Moving to Reno isn't just about short-term living but about trying to find a place where I can invest in the long term.
The more and more research I did, the more I realized just how desirable Reno is/could become. Here are some supporting reasons why, even if Reno is not super sought-after right now, I predict it will be:
Reason 1: A Diverse Economy Fueled by Natural Resources and Pro-Business Politics
"[Jeff] Bezos moved to Seattle to launch his startup in part because of Washington state's favorable tax structure." Like Seattle, Reno has a favorable tax structure for businesses.
One-of-a-kind states for businesses
Giga Nevada, Tesla's first and largest Gigafactory, is just a 32-minute drive away from where I'll be living.
- Nevada is one of the largest sources of gold in the world. 78% of US gold is mined in Nevada.
Reason 2: Attractive and Close to Existing Talent
- Great place for outdoor activities such as skiing, hiking, swimming, etc.
- Close enough to the Bay Area for local sources of talent.
- Tons of tech workers visit Lake Tahoe each year.
- A decent climate that's cool at night even in the summer. It's no San Francisco or San Diego, but it has four seasons, and its weather is milder than Michigan's.
Reason 3: Existing Growth
Nevada Population Growth
Nevada Population by Year
Housing Price Growth in Reno and Incline Village, NV.
Reno Median Home Sale Price by Year Incline Village Home Value Index by Year
- Like San Francisco, Incline Village is desirable amongst the ultra-wealthy. Examples of some of their residents include Warren Buffet and Larry Ellison, co-founder and former CEO of Oracle. (Source). A native of Incline Village told me that Incline Village is where the billionaires push out the millionaires.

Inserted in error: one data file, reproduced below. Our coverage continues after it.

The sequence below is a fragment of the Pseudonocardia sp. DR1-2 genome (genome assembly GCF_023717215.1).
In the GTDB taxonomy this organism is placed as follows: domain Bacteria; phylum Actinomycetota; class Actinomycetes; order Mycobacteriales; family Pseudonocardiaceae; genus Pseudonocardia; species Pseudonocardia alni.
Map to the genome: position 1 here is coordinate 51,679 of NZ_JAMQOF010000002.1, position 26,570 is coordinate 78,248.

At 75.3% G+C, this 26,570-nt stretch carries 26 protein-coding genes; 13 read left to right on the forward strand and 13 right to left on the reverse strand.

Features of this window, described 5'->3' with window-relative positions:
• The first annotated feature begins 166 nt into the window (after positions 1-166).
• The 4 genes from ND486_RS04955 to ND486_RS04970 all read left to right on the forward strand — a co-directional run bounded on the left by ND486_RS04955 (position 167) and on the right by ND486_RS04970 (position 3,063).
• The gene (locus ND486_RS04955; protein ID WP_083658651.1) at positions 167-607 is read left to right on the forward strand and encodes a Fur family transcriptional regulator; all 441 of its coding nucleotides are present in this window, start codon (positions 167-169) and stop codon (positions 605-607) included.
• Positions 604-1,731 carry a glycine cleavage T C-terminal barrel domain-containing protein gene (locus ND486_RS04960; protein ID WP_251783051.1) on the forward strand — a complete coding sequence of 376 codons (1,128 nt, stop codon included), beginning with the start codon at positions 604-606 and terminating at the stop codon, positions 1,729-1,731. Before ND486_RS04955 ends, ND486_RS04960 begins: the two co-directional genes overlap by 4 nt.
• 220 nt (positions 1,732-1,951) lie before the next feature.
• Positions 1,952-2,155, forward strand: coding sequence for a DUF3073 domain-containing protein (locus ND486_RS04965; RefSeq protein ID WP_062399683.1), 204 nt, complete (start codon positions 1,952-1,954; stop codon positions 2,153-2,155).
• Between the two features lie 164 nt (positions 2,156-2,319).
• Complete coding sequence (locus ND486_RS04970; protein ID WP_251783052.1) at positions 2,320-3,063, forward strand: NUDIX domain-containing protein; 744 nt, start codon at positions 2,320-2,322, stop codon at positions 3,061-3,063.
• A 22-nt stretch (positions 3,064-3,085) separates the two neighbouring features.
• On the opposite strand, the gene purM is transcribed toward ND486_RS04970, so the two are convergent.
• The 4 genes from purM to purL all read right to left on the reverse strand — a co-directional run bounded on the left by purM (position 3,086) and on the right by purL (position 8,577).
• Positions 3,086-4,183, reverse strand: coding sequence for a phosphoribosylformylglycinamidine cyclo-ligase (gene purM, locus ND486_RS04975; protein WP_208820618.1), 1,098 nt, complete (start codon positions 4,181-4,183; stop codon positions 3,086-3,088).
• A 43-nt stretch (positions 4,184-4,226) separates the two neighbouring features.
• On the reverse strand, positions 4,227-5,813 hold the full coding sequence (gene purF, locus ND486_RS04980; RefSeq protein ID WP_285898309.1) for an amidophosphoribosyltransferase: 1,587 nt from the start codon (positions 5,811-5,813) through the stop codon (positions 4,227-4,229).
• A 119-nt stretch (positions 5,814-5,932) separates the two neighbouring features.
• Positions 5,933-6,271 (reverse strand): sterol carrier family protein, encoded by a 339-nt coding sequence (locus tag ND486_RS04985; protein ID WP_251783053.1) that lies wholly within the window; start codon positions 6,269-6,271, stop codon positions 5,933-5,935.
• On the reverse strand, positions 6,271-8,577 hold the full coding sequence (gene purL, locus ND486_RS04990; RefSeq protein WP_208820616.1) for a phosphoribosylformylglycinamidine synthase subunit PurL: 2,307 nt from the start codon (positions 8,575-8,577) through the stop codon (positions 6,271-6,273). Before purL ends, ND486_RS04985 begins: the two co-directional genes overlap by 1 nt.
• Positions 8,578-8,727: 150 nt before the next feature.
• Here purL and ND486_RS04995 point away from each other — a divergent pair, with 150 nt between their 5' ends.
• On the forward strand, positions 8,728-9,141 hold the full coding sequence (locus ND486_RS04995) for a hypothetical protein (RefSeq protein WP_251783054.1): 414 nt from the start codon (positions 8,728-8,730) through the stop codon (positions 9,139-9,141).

The more I researched the Reno area, the more I realized how good an investment Reno could become.
Besides the reasons above, talking to my friends and family about this decision offered me additional social proof.
- A University of Michigan professor that I've been talking to, Walt Borland, is from Incline Village, Nevada, a 30-minute drive from Reno. He loves the area and is planning on moving back when he retires.
- It turns out that Andrei, the guy who sold me my used Honda Pilot, also lived in Reno for a few years. He loved it there.
- A few of my friends who have visited Reno or Lake Tahoe have said they loved the area.
- After talking to my parents, they told me that they used to drive by Reno all the time when they went skiing in Lake Tahoe. They loved the area.
- I even talked to two previous tenants of the place I was moving to, and they said they loved it there.
- My friend, Joe, who is living in Seattle, has also heard about Lake Tahoe's beauties and is considering visiting.
- My sister, Jeni, who lives in LA, is also planning on going camping at Lake Tahoe.
So, it turns out that the Reno area was way more popular than I had initially imagined.
In summary, I picked Reno, Nevada because of its:
- Proximity to friends and family (within a 3.5-hour drive)
- Outdoors (the Sierra Nevada, Lake Tahoe, and National Parks such as Yosemite, a 2.5-hour drive away)
- Relatively cheap cost of living (no state income tax and low-cost housing)
Though my reasons for moving to Reno will not apply to everyone, I hope by reading this post, you've learned a bit more about the Reno area. It's much easier to follow the herd at the peak of a hype cycle and move to places like San Francisco or Seattle, but just like with any sort of investing, I believe that the best rewards happen in life when you're an early adopter.
So, yeah. That's why I'm moving to Reno, Nevada!
Adios, Ann Arbor. Thanks for being my home for the past three years. 😊 I'm going to miss you!